Volume 651, July 2021
|Number of page(s)||25|
|Published online||01 July 2021|
Excitation mechanisms in the intracluster filaments surrounding brightest cluster galaxies
LERMA, Observatoire de Paris, PSL research Université, CNRS, Sorbonne Université, 75104 Paris, France
2 SOFIA Science Center, USRA, NASA Ames Research Center, M.S. N232-12, Moffett Field, CA 94035, USA
3 Sorbonne Université, CNRS, UMR 7095, Institut d’Astrophysique de Paris, 98bis bd Arago, 75014 Paris, France
4 Institut Universitaire de France, Ministère de l’Education Nationale, de l’Enseignement Supérieur et de la Recherche, 1 rue Descartes, 75231 Paris Cedex 05, France
5 École normale supérieure, Université PSL, Sorbonne Université, CNRS, LERMA, 75005 Paris, France
6 Université Paris-Saclay, CNRS, Institut d’Astrophysique Spatiale, 91405 Orsay, France
7 Kavli Institute for Particle Astrophysics and Cosmology, Stanford University, 452 Lomita Mall, Stanford, CA 94305-4085, USA
8 Collège de France, 11 Place Marcelin Berthelot, 75005 Paris, France
9 Institute for Computational Cosmology, Department of Physics, Durham University, South Road, Durham DH1 3LE, UK
10 Institute of Astronomy, University of Cambridge, Madingley Road, Cambridge CB1 0HA, UK
11 Department of Physics and Astronomy, University of Kentucky, Lexington, KY 40506, USA
Accepted: 27 February 2021
Context. The excitation of the filamentary gas structures surrounding giant elliptical galaxies at the center of cool-core clusters, also known as brightest cluster galaxies (BCGs), is key to our understanding of active galactic nucleus (AGN) feedback, and of the impact of environmental and local effects on star formation.
Aims. We investigate the contribution of thermal radiation from the cooling flow surrounding BCGs to the excitation of the filaments. We explore the effects of small levels of extra heating (turbulence), and of metallicity, on the optical and infrared lines.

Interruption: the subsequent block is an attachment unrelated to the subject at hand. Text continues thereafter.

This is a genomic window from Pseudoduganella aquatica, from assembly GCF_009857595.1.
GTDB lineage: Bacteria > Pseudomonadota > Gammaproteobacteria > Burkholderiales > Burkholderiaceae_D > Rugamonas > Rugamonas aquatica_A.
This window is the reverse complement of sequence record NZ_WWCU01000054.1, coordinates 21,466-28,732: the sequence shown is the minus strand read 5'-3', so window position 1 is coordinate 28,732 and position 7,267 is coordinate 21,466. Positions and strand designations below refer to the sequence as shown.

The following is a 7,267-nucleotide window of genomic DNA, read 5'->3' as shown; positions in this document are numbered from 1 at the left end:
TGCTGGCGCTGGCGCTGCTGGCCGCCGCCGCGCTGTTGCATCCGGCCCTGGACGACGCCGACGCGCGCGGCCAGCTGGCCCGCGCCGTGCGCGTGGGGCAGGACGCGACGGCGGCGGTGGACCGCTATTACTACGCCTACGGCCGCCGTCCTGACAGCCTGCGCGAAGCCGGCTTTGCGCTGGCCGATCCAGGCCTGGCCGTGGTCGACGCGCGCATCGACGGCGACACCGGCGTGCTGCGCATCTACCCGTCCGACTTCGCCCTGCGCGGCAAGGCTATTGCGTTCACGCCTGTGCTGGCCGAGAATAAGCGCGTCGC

Methods. Using the CLOUDY code, we modeled the photoionization and photodissociation of a slab of gas of optical depth AV ≤ 30 mag at constant pressure in order to calculate self-consistently all of the gas phases, from ionized gas to molecular gas. The ionizing source is the extreme ultraviolet (EUV) and soft X-ray radiation emitted by the cooling gas. We tested these models comparing their predictions to the rich multi-wavelength observations from optical to submillimeter, now achieved in cool core clusters.
Results. Such models of self-irradiated clouds, when reaching sufficiently large AV, lead to a cloud structure with ionized, atomic, and molecular gas phases. These models reproduce most of the multi-wavelength spectra observed in the nebulae surrounding the BCGs, not only the low-ionization nuclear emission region like optical diagnostics, [O III]λ 5007 Å/Hβ, [N II]λ 6583 Å/Hα, and ([S II]λ 6716 Å+[S II]λ 6731 Å)/Hα, but also the infrared emission lines from the atomic gas. [O I]λ 6300 Å/Hα, instead, is overestimated across the full parameter space, except for very low AV. The modeled ro-vibrational H2 lines also match observations, which indicates that near- and mid-infrared H2 lines are mostly excited by collisions between H2 molecules and secondary electrons produced naturally inside the cloud by the interaction between the X-rays and the cold gas in the filament. However, there is still some tension between ionized and molecular line tracers (i.e., CO), which requires optimization of the cloud structure and the density of the molecular zone. The limited range of parameters over which predictions match observations allows us to constrain, in spite of degeneracies in the parameter space, the intensity of X-ray radiation bathing filaments, as well as some of their physical properties like AV or the level of turbulent heating rate.
Conclusions. The reprocessing of the EUV and X-ray radiation from the plasma cooling is an important powering source of line emission from filaments surrounding BCGs. CLOUDY self-irradiated X-ray excitation models coupled with a small level of turbulent heating manage to simultaneously reproduce a large number of optical-to-infrared line ratios when all the gas phases (from ionized to molecular) are modeled self-consistently. Releasing some of the simplifications of our model, like the constant pressure, or adding the radiation fields from the AGN and stars, as well as a combination of matter- and radiation-bounded cloud distribution, should improve the predictions of line emission from the different gas phases.
Key words: galaxies: clusters: intracluster medium / intergalactic medium / ISM: structure / ISM: lines and bands / techniques: spectroscopic
© F. L. Polles et al. 2021
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